This article aims to serve two purposes. Firstly, as a reminder to always keep Lync Phone Edition (LPE) devices updated and not to grow lackadaisical regarding the routine administrative tasks of frequently downloading these periodic cumulative updates and applying them to the Lync servers.
Secondly, if the previous advice was not taken to heart then some Lync administrators may already be experiencing a specific problem directly related to running older device firmware versions in a current Lync environment. There is also the potential for newly purchased devices coming from existing stockpiles to have older firmware preinstalled from the factory which can exhibit this same issue, by no fault of the Lync administrator.
The problem referred to is that Lync Phone Edition devices may fail to successfully sign-in to a Lync Server due to an untrusted certificate being presented by the server itself during the initial secure TLS network connection setup. This scenario can occur when an LPE device is running on an older version of firmware which still contains an outdated public Certificate Authority (CA) store. In the event that the Lync Server is using a server certificate from a public CA which was signed and issued by a newer CA than the phone is aware of it will fail to connect because it will treat the certificate presented by the Lync server as untrusted.
Be aware that this issue should be limited to the USB-tethered provisioning approach which uses a different method to download root CA certificates then when using the PIN Authentication method. Depending on the exact issue it can be possible to leverage the DHCP Option 43 configuration to allow a PIN Authentication attempt to download the proper public CA certificate directly from the Lync Server Certificate Provisioning Web Service.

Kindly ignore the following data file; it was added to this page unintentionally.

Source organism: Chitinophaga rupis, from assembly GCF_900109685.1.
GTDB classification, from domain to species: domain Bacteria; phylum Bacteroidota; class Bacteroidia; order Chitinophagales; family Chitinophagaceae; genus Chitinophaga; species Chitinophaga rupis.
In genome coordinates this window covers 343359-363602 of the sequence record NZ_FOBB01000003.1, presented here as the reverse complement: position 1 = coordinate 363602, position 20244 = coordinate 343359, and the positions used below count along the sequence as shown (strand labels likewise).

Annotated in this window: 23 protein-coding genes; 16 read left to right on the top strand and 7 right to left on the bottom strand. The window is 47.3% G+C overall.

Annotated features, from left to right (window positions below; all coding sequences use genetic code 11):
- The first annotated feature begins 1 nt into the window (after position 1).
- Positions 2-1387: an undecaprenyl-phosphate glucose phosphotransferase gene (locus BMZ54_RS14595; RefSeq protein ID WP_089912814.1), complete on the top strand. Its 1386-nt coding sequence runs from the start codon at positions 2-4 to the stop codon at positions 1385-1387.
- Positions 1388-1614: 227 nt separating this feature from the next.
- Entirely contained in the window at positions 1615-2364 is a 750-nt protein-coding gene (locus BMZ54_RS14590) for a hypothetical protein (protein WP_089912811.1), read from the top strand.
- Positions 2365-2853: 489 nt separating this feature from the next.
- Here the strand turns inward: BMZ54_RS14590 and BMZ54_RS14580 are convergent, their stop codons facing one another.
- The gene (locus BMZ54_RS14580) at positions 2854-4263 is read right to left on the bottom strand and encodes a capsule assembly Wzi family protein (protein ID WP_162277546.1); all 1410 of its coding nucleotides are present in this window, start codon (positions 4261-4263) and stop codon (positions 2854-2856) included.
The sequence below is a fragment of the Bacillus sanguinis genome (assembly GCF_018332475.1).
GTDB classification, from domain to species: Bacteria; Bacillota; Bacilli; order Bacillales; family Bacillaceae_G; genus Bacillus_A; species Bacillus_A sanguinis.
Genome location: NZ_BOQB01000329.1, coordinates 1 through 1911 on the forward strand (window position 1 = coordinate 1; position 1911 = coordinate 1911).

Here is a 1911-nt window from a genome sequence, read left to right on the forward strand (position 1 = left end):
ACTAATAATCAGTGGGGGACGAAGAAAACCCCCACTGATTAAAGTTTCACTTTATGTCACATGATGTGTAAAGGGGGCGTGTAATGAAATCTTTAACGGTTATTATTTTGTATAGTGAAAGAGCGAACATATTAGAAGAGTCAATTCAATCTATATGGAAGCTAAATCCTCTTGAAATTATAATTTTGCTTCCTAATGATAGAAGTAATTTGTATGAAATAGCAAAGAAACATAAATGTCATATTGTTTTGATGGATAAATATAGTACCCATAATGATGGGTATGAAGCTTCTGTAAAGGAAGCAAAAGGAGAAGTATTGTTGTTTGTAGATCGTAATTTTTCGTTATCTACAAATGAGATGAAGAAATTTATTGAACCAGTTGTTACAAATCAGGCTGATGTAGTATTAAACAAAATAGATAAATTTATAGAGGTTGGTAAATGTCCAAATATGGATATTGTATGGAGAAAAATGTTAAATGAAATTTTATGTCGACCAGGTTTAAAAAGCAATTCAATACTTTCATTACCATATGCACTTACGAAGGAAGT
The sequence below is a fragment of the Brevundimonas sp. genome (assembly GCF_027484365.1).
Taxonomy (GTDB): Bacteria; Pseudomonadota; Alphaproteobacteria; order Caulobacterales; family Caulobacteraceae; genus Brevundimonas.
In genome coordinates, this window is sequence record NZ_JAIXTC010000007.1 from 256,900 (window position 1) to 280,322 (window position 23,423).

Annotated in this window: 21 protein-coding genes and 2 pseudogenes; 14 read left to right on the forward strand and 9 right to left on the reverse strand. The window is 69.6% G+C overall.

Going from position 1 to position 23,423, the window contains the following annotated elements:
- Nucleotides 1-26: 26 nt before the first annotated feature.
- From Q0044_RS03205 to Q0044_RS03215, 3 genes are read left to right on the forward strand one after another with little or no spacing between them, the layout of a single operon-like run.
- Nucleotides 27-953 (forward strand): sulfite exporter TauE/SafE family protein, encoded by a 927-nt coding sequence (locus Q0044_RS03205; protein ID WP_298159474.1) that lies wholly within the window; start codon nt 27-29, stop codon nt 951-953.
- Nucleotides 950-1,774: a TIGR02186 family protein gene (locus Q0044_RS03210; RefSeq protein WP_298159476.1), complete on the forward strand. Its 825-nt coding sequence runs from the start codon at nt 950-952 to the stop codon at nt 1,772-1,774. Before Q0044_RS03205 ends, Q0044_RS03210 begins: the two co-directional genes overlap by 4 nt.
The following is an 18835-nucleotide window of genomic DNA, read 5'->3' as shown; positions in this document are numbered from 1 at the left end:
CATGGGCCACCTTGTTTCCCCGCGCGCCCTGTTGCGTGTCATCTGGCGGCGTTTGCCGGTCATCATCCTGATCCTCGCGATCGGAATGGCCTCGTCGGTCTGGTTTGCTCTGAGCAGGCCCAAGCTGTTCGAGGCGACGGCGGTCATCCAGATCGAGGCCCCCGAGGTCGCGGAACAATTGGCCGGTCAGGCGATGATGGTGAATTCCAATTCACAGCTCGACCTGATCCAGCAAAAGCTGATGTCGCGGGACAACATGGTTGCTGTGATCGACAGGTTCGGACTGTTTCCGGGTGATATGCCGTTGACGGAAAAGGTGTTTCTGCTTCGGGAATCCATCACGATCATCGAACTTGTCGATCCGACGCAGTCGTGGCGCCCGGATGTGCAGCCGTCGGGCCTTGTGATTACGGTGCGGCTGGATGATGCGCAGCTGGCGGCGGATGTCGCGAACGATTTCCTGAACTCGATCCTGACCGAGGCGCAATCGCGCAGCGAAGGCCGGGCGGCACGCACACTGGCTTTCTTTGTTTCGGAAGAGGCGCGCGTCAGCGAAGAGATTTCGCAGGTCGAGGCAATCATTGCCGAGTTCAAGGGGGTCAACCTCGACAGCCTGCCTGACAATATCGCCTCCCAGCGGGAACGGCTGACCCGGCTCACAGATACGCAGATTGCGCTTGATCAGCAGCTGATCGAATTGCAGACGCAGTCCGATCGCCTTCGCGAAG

But to support USB-tethered provisioning a workaround may be required to get the updated public CA certificate installed into an internally connected phone using an LDAP connection to Active Directory so it can then trust the certificate passed by the Lync server to establish a successful TLS connection. There are two ways to accomplish this, the easy way and the hard way.
- The preferred method is simply the guidance stated in the opening paragraph and is a preventative step. If the issue in this article is not a current problem in an environment but the ingredients sound familiar (public certificates on internal servers and LPE not running recent firmware versions) then heed this warning and go download and update those devices today before it is too late. As usual test the newer version out on a few test phone to validate that no unrelated problems appear before rolling it out to all phones in the environment.